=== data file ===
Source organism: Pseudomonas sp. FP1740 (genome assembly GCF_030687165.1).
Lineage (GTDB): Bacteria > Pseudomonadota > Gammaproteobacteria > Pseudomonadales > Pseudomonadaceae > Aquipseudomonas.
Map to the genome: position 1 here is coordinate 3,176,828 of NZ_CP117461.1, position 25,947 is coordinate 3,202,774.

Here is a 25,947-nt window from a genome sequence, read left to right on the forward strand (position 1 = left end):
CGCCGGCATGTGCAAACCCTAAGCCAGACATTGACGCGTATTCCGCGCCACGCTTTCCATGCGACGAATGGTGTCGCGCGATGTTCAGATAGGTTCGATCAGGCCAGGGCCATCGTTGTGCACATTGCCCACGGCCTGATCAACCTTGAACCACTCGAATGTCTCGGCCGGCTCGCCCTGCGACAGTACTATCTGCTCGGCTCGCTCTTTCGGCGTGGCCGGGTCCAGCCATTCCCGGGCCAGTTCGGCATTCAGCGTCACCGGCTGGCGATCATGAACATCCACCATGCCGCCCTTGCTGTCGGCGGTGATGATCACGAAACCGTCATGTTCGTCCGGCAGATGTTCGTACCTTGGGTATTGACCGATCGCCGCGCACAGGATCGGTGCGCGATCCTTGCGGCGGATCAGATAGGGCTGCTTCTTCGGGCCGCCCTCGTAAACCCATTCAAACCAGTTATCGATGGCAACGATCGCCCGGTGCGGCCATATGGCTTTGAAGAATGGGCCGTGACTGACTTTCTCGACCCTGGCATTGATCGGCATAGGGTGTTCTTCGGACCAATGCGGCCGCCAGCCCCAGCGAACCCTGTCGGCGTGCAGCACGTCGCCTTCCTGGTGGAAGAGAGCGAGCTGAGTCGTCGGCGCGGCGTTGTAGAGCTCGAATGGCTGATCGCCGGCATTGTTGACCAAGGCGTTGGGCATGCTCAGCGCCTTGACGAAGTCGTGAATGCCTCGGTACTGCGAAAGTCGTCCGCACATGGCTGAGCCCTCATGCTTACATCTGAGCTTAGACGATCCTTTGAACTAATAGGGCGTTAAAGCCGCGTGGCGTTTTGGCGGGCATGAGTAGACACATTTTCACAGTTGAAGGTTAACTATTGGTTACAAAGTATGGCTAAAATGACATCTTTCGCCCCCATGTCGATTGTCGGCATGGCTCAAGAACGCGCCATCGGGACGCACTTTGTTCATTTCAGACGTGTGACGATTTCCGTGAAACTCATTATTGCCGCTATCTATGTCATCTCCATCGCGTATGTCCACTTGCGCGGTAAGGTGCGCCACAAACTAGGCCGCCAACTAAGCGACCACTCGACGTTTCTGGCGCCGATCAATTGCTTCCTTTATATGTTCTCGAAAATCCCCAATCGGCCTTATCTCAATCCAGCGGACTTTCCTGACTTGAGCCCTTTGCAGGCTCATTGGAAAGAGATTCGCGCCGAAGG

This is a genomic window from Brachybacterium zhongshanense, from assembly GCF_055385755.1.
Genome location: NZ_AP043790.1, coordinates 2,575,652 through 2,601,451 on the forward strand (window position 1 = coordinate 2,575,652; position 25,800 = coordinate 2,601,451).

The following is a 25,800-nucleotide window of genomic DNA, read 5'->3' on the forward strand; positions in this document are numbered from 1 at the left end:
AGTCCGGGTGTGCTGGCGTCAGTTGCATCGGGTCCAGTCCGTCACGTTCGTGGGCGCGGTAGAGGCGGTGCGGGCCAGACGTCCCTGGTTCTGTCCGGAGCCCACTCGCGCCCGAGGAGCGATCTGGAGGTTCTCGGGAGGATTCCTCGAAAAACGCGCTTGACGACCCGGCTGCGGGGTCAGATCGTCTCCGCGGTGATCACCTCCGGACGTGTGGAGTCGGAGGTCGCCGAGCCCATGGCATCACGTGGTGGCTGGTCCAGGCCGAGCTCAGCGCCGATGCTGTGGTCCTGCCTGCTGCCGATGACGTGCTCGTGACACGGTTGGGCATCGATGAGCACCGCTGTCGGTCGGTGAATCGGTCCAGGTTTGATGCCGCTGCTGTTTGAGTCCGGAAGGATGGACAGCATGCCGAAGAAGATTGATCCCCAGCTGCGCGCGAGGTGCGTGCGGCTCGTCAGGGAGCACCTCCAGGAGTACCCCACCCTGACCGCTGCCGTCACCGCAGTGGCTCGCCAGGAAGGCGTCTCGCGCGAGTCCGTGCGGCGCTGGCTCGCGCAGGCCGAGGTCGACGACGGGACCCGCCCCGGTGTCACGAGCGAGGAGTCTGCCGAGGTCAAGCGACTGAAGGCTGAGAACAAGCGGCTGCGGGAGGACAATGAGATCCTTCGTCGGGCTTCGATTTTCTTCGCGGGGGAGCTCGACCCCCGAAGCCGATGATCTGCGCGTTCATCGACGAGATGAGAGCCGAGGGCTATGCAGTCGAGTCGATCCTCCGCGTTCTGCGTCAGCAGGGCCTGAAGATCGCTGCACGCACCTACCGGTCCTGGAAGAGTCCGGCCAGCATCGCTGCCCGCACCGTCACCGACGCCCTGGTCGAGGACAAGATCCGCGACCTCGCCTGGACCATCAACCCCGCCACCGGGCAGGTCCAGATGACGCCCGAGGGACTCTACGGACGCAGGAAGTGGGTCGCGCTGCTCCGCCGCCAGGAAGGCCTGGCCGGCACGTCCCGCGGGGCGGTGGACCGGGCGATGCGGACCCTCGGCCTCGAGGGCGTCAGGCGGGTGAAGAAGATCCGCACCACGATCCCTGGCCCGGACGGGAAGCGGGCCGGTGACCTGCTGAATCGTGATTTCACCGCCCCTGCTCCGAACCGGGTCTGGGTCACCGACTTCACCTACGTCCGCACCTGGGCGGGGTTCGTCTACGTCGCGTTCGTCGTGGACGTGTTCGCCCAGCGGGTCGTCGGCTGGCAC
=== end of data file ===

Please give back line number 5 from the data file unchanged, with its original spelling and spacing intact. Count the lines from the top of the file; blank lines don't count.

CGCCGGCATGTGCAAACCCTAAGCCAGACATTGACGCGTATTCCGCGCCACGCTTTCCATGCGACGAATGGTGTCGCGCGATGTTCAGATAGGTTCGATCAGGCCAGGGCCATCGTTGTGCACATTGCCCACGGCCTGATCAACCTTGAACCACTCGAATGTCTCGGCCGGCTCGCCCTGCGACAGTACTATCTGCTCGGCTCGCTCTTTCGGCGTGGCCGGGTCCAGCCATTCCCGGGCCAGTTCGGCATTCAGCGTCACCGGCTGGCGATCATGAACATCCACCATGCCGCCCTTGCTGTCGGCGGTGATGATCACGAAACCGTCATGTTCGTCCGGCAGATGTTCGTACCTTGGGTATTGACCGATCGCCGCGCACAGGATCGGTGCGCGATCCTTGCGGCGGATCAGATAGGGCTGCTTCTTCGGGCCGCCCTCGTAAACCCATTCAAACCAGTTATCGATGGCAACGATCGCCCGGTGCGGCCATATGGCTTTGAAGAATGGGCCGTGACTGACTTTCTCGACCCTGGCATTGATCGGCATAGGGTGTTCTTCGGACCAATGCGGCCGCCAGCCCCAGCGAACCCTGTCGGCGTGCAGCACGTCGCCTTCCTGGTGGAAGAGAGCGAGCTGAGTCGTCGGCGCGGCGTTGTAGAGCTCGAATGGCTGATCGCCGGCATTGTTGACCAAGGCGTTGGGCATGCTCAGCGCCTTGACGAAGTCGTGAATGCCTCGGTACTGCGAAAGTCGTCCGCACATGGCTGAGCCCTCATGCTTACATCTGAGCTTAGACGATCCTTTGAACTAATAGGGCGTTAAAGCCGCGTGGCGTTTTGGCGGGCATGAGTAGACACATTTTCACAGTTGAAGGTTAACTATTGGTTACAAAGTATGGCTAAAATGACATCTTTCGCCCCCATGTCGATTGTCGGCATGGCTCAAGAACGCGCCATCGGGACGCACTTTGTTCATTTCAGACGTGTGACGATTTCCGTGAAACTCATTATTGCCGCTATCTATGTCATCTCCATCGCGTATGTCCACTTGCGCGGTAAGGTGCGCCACAAACTAGGCCGCCAACTAAGCGACCACTCGACGTTTCTGGCGCCGATCAATTGCTTCCTTTATATGTTCTCGAAAATCCCCAATCGGCCTTATCTCAATCCAGCGGACTTTCCTGACTTGAGCCCTTTGCAGGCTCATTGGAAAGAGATTCGCGCCGAAGG